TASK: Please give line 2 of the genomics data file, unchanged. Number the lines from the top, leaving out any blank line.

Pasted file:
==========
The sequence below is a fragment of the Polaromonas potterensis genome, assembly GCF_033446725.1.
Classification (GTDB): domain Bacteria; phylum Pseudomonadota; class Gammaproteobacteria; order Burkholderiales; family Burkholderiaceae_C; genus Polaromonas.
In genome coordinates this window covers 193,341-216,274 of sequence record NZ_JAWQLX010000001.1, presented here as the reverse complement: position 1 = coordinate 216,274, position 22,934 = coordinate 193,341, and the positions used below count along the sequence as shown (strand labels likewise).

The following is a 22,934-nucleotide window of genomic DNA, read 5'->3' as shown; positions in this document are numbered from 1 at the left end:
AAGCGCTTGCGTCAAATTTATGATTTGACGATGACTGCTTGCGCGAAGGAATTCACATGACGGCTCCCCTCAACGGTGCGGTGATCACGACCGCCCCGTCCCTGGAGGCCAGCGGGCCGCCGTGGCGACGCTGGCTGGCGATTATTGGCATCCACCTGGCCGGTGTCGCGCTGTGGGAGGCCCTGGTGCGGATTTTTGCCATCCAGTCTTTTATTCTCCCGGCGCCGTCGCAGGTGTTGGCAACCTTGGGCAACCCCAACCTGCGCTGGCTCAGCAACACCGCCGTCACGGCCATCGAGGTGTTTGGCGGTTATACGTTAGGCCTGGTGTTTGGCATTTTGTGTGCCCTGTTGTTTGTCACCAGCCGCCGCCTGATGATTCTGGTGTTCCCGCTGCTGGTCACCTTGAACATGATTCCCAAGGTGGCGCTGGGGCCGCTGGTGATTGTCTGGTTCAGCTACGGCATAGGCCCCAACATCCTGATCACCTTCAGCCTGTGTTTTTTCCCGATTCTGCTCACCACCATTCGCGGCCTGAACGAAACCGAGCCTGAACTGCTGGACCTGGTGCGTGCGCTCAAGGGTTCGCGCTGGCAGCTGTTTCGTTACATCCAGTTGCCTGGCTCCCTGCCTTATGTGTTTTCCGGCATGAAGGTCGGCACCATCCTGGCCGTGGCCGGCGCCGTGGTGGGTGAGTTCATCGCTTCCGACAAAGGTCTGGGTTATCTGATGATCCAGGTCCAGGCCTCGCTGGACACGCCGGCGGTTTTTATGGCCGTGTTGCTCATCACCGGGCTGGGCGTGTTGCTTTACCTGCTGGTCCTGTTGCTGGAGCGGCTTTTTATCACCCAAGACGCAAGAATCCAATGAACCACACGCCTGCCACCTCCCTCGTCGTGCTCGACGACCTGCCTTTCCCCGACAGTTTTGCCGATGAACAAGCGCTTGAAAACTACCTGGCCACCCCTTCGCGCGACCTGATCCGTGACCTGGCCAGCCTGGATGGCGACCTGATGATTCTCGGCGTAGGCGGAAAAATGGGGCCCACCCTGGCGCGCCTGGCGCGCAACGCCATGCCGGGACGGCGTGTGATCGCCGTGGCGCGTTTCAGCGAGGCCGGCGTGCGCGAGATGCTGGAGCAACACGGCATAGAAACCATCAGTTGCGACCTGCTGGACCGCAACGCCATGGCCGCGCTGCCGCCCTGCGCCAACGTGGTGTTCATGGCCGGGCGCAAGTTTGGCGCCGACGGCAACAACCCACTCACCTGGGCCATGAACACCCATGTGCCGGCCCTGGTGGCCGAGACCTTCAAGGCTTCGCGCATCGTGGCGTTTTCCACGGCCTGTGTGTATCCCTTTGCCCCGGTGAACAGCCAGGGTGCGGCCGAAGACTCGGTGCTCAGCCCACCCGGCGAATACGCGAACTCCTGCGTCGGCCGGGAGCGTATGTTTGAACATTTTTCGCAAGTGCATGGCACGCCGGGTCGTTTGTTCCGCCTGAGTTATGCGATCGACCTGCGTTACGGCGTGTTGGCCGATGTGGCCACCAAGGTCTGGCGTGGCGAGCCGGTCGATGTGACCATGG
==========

Classification (GTDB): domain Bacteria; phylum Pseudomonadota; class Gammaproteobacteria; order Burkholderiales; family Burkholderiaceae_C; genus Polaromonas.